And there’s another deterrent: when parts of a compound are turned into social housing, it can lower the prices of other apartments in the same project. That can trigger vocal complaints by the owners of the devalued property, creating headaches for both local governments and developers.

Read More on China’s Housing Crash

The national plan, unlike the pilot, gives local governments the option to sell homes they buy, not just rent them out — though it may be a limited benefit in today’s depressed market.

From the perspective of Chinese banks, by contrast, the nationwide program may be less attractive than the pilot. Instead of covering 100% of their loans with cheap central bank funding, they’ll only be able to get backing for 60% of it. That means margins will be narrower, giving the banks less incentive to lend.

To be sure, Beijing’s new housing initiative – and the prospect of further steps at a top-level leadership meeting in July – has cheered investors hoping for an end to the long slump. Bloomberg’s gauge of Chinese real estate stocks has rebounded some 50% from an April low, with Vanke among the big gainers.

Read More: China Banks Throw Support Behind Teetering Developer Vanke

There are reports of progress on the ground, too. On the first weekend after the new program was announced, Shenzhen — the city with the most excess inventory in the country — saw new-home sales jump 90% from a week earlier, the state-run Securities Times reported last week.

Most Chinese Cities Remain in Heavy Oversupply

Source: China Real Estate Information Corp.

Note: Data is as of end of 2023. Numbers of months needed to clear inventory are based on current pace of sales.

Purchases backed by the PBOC will set a “price-floor” for housing and prevent a further selloff, Xing Zhaopeng, an analyst at Australia & New Zealand Banking Group, wrote in a report last week.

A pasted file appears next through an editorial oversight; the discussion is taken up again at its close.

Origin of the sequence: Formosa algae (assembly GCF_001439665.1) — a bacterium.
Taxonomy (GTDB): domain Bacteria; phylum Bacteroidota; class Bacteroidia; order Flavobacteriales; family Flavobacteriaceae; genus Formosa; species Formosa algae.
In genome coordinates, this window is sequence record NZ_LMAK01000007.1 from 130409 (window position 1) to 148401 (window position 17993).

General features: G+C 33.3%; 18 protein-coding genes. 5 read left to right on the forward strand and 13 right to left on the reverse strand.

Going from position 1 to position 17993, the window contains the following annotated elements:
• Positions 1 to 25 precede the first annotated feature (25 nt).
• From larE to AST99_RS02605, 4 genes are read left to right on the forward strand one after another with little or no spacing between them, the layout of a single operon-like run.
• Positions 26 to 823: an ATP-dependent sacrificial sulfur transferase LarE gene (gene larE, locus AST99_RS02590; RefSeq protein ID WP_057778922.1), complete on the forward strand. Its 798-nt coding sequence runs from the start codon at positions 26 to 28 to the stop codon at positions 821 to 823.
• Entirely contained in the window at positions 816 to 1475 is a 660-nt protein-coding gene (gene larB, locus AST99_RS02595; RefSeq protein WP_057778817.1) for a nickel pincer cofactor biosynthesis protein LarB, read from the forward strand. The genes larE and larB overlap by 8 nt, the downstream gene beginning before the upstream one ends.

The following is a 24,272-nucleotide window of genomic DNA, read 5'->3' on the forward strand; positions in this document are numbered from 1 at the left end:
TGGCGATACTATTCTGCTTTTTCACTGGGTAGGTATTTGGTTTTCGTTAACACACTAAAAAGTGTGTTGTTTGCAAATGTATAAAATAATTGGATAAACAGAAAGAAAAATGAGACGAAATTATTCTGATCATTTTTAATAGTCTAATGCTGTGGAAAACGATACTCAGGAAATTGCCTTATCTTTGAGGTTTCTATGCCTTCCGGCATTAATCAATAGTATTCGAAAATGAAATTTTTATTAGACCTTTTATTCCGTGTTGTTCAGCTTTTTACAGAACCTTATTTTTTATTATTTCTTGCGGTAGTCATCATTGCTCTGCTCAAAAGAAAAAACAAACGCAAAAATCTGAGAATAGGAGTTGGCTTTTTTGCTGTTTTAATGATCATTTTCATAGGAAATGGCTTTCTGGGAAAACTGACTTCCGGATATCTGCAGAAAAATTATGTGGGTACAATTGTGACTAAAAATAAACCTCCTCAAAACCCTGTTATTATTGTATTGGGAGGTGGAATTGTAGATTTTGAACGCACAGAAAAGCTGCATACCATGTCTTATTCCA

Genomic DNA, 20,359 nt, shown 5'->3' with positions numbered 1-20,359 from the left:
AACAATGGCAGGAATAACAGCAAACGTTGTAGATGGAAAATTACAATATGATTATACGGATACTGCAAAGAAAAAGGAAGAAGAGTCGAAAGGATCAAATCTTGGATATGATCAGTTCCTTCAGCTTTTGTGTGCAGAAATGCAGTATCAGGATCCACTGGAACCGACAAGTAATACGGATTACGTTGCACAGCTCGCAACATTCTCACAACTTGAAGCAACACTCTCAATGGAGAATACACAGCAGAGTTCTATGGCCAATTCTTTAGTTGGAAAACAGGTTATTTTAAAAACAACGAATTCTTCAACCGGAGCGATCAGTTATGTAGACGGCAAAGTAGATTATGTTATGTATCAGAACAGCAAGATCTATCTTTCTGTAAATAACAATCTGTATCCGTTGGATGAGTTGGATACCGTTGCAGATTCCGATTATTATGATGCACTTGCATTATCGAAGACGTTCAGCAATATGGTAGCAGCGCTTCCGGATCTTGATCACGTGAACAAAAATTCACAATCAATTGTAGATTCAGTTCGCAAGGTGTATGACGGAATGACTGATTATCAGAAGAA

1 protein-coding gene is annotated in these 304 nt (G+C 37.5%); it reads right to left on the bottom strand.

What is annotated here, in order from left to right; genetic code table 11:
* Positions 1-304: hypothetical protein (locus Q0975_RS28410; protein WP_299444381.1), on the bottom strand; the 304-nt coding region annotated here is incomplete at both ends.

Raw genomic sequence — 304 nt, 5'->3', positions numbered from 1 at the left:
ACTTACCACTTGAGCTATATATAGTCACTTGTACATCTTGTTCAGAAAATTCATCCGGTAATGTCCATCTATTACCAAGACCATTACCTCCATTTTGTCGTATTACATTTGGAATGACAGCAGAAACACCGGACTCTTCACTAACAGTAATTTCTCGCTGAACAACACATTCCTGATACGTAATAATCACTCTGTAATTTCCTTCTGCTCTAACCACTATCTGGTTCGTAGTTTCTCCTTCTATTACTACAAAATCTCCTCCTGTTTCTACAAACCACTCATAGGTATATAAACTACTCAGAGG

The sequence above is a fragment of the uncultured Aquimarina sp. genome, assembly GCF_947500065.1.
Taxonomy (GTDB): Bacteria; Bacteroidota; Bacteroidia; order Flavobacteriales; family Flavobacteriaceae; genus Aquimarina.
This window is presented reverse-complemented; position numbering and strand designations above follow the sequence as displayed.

A key question that caused problems in the earlier rescue efforts is: how low is the floor?

Since they can’t charge much in rents, local governments are under pressure to negotiate deep discounts when they buy — leading to protracted and intense bargaining with developers.

An example is Zhengzhou, where authorities aimed to buy apartments for rental to skilled workers. They tried to keep purchase costs low by targeting buildings originally designated for commercial use and then converted to residential status – typically a cheaper kind of property – according to a person familiar with the matter.

Even so, most purchases came at a 15% discount to market prices, the person said. That program started before the PBOC’s trial and it’s unclear whether it later obtained central bank support.

The prospect of big discounts has been a hurdle for initiatives in other cities that opted for a more market-based approach outside of the PBOC plan.

Plans in Some Chinese Cities to Encourage New Home Purchases

Source: Local government websites, Sinolink Securities Co.

One popular model is for developers — often state-owned ones — to acquire old homes on condition that the owners then purchase new ones built by the same company.

Nanjing’s Anju Construction Group, wholly owned by the city government, in late April announced a pilot program to buy 2,000 homes in central neighborhoods. Sellers can use the cash to cover as much as 80% of the cost of a new apartment.

More than 3,400 qualified homeowners have signed up but only 52 deals have been inked so far, according to a person familiar with the matter, who asked not to be identified because they’re not authorized to speak publicly. Many would-be buyers hesitate, the person said, because they’re asking themselves a key question: whether it’s better to wait until the market turns upward, and they can sell for a better price.

Many remain skeptical that there’ll be a rebound. In response to an article about the prospects of housing recovery, one user wrote on China’s microblogging platform Weibo — in a comment that got more than 14,000 likes: “If you don’t do it this year, you’ll never get another chance to pay so much for a home.”

    — With assistance from John Liu, Fran Wang, Emma Dong, Ocean Hou, and Josh Xiao